Artist Spotlight: The Capstan Shafts

Although music is very important to me, I rarely bring it up on the Avocado. For one, I don’t know that I’ve listened to much of anything that anyone else here has. There’s the Beatles and the Stones, and then a smash cut to Indie (or independent) very white liberal 90s-current rock, which I like mostly for the rhyme schemes. After a bout of depression in 2006-2010, music, and music acquisition, kept me going. I liked hunting down and sifting through vast quantities of music to find the one song I really liked from an unknown band. Traditional hipster behavior, but different in that I wanted everyone to love them. I found the Mountain Goats, Dr. Dog, Emmy the Great, Christians & Lions, and a hundred others, but my first love and favorite band is Dean Wells’ the Capstan Shafts.

Energetic, perfect, short. I own only 10 of his songs that last over two minutes, and only one of them that’s any good, the thumping ‘Dying Sun.’ Ready to leave/ With the duct tape between her tits/ Old railway bar, getting herself good and lit/ -crude base and longing paired with a beautiful, elegatic melody.

Most of his albums were cheap or free, the cd covers homemade and done with glue and colored paper. He only created anything worthwhile over a short 2004-2007 period, but sometime in 2005 he created his first masterpiece in the Halaluah Moancoaxers EP, still available for free here:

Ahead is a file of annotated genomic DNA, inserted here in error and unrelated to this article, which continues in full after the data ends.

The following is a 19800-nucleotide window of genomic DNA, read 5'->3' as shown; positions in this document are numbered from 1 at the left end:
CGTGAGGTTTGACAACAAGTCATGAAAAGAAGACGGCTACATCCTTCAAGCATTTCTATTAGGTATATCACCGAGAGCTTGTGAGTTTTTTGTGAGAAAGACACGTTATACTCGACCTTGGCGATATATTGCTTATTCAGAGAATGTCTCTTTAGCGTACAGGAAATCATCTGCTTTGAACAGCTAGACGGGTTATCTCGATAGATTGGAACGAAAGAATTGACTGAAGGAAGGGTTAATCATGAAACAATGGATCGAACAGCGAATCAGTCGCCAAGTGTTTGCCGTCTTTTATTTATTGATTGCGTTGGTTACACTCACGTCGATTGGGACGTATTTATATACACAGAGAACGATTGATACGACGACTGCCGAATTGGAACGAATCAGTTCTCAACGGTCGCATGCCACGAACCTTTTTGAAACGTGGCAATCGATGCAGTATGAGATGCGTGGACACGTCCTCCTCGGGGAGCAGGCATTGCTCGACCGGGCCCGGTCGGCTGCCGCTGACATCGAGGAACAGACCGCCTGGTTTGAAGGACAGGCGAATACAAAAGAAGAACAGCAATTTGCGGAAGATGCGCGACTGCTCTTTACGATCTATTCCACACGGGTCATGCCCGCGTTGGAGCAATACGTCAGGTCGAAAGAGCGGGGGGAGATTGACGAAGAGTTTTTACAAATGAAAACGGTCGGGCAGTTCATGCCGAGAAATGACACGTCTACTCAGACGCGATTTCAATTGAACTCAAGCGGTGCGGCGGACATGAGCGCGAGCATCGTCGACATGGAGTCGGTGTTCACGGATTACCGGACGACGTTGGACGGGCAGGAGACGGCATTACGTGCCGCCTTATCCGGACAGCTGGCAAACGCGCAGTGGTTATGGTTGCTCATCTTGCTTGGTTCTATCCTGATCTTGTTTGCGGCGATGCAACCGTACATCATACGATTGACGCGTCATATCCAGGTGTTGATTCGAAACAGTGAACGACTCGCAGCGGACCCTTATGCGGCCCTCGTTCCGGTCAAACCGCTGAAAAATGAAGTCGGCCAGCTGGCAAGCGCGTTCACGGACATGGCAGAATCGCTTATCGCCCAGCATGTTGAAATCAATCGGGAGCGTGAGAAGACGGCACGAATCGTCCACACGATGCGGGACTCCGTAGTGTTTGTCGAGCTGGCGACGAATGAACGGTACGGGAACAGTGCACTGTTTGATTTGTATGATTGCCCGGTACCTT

Any upside to your/ taking off/ And/ Why I’m good at moving on/ When I wake up in the middle of the night/ There’s no one to tell me I’ve been dreaming wrong/

From there his lyrics attained a new density and impact. The brilliant satire sex rock of Recovering Cheerleader, Recovering Greenpeace Canvasser

The descent into crescendo of Here Comes Down that makes sex talk out of the Protestant Reformation- Church bells you nail a/ Proclamation to the door/ I spies a failure, baby/ Let’s nail some more/

And the feminine frustration of Tilting At Windchills- Only flattops looking to score/ Look at me with love anymore/ She complains as I’m trying to get her to bed/

The masterpiece album arrived with 2006’s Euridice Proudhon (available on ITunes) with 61 Sideburns (the first song) and I Don’t Mind You Dragging Me Down, about glorious toxic relationship bliss- It’s something to think about/ I’m still a little boy with doubts about who his friends are/ But mostly I don’t care/ About who they are or where their morals start/

And the plaintive lament of A Failure of History- Five am again/ What happened to my clean living/ I’m a deep thinking man/ Some of those are going to be misgivings/

After that, everything went downhill, and Dean dropped off the map in 2010 after selling out and making some terrible records that changed his sound and made his lyrics incomprehensible. But he had one last great song in him, my favorite song of all time, and the one my dad and I think is the best rock song of all time, The Ballad of Kid Butane